|AHYMSIN NEWSLETTER, ISSUE - April 2020|
Karuna – Compassion
by Lalita Arya (Ammaji)
Karuna – Compassion: What It Means in Today’s World
Buddham sharanam gachhami…
Karuna: The feeling that we have to experience the pain or distress of another as if it is our own. The English equivalent, compassion, is derived from the Latin com meaning with, and passio meaning suffering. Karuna is not just sympathy (anukampa) or feeling sorry for another, but rather empathy (annudayana), actually feeling the sorrow of another.
According to Buddhist and Jain philosophies, karuna is one of the main emotions of humans that must be felt in a practical way. In Bharat Muni’s Natya Shastra, the volume on Performing Arts, one of the best texts that lists human emotions, compassion (karuna) is marked as one of nine rasas (literally meaning flavor) interpreting emotions. The others are devotion (bhakti) pleasure (rati), sorrow (shoke), anger (krodha), courage (utsaha), fear (bhaya), disgust (jugutpsa), and awe or surprise(vishmaya).
According to the Buddha, to experience the selfless compassion of karuna is to feel a quiver in the heart to such an extent that when suffering is seen in another it should become one’s own. One must not only feel it but be compelled to act.
How does karuna come into play in today’s world, and how can we truly practice it? Emotions that register and operate through the mind arise both from internal samskaras and external inputs. Emotions are like the waves of the oceans - they rise and fall. While the movement of the waves depends on tides, the burst of emotions depends on how the mind observes internally and externally and then reacts.
Swami Rama (Babaji) in his book Lectures on Yoga wrote, “The mind is a collection of thoughts and habits. It is a huge heap of desires gathered from contact with different forces of the world. It is the habit of the mind to collect feelings aroused by worldly disturbances.” What Babaji says here applies to how we are reacting to what is happening in today’s world. In times like these, one sees that humanity has formed habit patterns in terms of how we react to situations. This ‘worldly disturbance’ plays on our fears of disease and death.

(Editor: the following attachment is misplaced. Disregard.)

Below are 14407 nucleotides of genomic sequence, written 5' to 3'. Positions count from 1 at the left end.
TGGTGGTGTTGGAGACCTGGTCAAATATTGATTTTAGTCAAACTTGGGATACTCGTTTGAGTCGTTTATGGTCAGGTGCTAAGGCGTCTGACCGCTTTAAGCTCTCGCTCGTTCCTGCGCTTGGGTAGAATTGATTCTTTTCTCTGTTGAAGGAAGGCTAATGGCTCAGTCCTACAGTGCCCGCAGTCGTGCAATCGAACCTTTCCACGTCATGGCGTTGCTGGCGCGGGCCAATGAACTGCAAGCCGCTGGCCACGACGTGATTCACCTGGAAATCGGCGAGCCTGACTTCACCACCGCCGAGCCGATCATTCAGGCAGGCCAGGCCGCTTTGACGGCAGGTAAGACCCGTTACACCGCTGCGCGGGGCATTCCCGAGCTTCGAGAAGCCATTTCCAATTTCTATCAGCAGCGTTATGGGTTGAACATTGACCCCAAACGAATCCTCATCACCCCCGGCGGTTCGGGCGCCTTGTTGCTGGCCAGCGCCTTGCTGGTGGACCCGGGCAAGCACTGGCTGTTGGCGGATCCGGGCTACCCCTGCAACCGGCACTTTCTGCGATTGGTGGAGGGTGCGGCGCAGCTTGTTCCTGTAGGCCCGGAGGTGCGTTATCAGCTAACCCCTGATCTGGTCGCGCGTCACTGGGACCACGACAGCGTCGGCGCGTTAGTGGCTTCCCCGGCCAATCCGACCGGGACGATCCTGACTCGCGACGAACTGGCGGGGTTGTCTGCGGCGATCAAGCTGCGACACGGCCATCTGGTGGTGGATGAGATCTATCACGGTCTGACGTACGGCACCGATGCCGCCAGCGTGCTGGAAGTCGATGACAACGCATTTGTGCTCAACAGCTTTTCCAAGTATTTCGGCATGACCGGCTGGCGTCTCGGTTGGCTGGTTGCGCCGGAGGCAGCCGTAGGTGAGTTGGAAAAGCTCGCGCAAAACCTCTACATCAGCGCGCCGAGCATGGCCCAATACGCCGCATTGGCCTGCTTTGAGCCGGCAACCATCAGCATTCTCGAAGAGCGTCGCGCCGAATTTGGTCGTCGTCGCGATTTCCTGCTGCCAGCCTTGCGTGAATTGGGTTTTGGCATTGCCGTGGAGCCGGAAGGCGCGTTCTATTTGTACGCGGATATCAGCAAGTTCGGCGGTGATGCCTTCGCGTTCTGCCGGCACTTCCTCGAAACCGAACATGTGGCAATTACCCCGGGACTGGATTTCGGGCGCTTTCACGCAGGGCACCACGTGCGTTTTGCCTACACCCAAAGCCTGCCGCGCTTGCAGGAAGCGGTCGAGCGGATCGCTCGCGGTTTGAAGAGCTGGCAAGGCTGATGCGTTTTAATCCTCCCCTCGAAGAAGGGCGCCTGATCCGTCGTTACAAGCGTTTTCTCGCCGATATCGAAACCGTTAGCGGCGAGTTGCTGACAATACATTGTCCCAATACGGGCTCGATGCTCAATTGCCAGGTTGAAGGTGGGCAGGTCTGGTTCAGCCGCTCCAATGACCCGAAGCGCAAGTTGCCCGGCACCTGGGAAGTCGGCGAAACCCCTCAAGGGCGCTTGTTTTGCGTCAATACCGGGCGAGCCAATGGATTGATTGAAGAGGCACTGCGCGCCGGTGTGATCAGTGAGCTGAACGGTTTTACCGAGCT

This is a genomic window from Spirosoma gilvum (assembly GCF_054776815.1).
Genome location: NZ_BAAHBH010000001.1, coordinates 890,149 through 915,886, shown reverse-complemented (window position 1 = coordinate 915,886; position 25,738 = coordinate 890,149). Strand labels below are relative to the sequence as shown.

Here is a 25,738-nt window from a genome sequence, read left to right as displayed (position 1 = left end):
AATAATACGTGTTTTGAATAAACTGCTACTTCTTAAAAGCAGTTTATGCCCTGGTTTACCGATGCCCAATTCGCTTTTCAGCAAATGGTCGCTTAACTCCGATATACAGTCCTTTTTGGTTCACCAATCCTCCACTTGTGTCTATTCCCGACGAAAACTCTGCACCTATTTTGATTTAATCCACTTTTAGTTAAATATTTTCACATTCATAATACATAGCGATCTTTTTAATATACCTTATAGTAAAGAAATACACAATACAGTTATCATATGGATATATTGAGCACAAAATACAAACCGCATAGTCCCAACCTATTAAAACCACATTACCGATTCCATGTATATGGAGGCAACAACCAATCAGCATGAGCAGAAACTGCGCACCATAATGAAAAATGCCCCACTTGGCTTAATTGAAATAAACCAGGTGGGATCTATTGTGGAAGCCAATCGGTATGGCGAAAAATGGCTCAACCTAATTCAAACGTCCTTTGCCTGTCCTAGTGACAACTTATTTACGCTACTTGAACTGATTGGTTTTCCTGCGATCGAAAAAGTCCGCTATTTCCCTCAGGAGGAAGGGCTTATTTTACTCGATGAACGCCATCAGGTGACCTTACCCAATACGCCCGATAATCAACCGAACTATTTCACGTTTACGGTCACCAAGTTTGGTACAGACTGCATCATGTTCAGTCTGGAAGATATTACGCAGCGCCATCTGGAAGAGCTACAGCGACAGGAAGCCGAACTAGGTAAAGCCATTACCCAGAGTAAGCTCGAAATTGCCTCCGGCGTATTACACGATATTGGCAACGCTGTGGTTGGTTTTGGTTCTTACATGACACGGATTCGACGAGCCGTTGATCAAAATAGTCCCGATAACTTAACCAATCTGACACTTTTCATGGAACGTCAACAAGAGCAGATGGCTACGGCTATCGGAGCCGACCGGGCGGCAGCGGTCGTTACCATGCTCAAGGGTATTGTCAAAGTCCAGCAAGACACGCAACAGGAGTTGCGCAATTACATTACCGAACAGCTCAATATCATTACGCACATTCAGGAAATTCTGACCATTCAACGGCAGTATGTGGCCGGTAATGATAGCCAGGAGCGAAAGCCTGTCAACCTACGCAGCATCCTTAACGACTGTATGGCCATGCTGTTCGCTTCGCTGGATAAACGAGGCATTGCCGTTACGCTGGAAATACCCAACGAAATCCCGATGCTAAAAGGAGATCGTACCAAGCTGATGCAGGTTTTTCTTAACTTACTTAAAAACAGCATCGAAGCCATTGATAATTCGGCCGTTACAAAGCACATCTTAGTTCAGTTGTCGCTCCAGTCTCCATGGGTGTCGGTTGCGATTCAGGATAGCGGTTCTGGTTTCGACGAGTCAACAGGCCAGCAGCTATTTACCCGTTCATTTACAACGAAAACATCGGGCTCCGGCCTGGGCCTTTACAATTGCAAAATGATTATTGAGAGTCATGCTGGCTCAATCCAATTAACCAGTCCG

There are 2 questions that come to mind with regards to the mind during this pandemic:
Now that we know why the mind is affected, how do we mitigate the negative effects? We must train our minds to be the best instrument for our use. One of the easiest ways to train the mind is to follow the teachings of the ancient sages whose personal experiences led them to formulate systems of philosophy that we today may follow to understand ourselves, how we think, speak, and act. Meditative practices guide us to accomplish this by helping us to understand how the mind works by observing it. What is it absorbing from the outside? How does that affect what is already inside? And then, what do we do with what the mind has absorbed?
In the Himalayan Tradition, when we have reached the stage when we become aware, we begin to empathize with what’s going on around us, compassion develops and comes to us naturally. It is simply part of the progression of a meditative practice. For it is no longer ‘me’ and ‘them’, but rather, ‘all’. Then we awake in that karuna that the Buddha speaks of, and we become one with All.
In the cave of my heart
Buddha in oil paints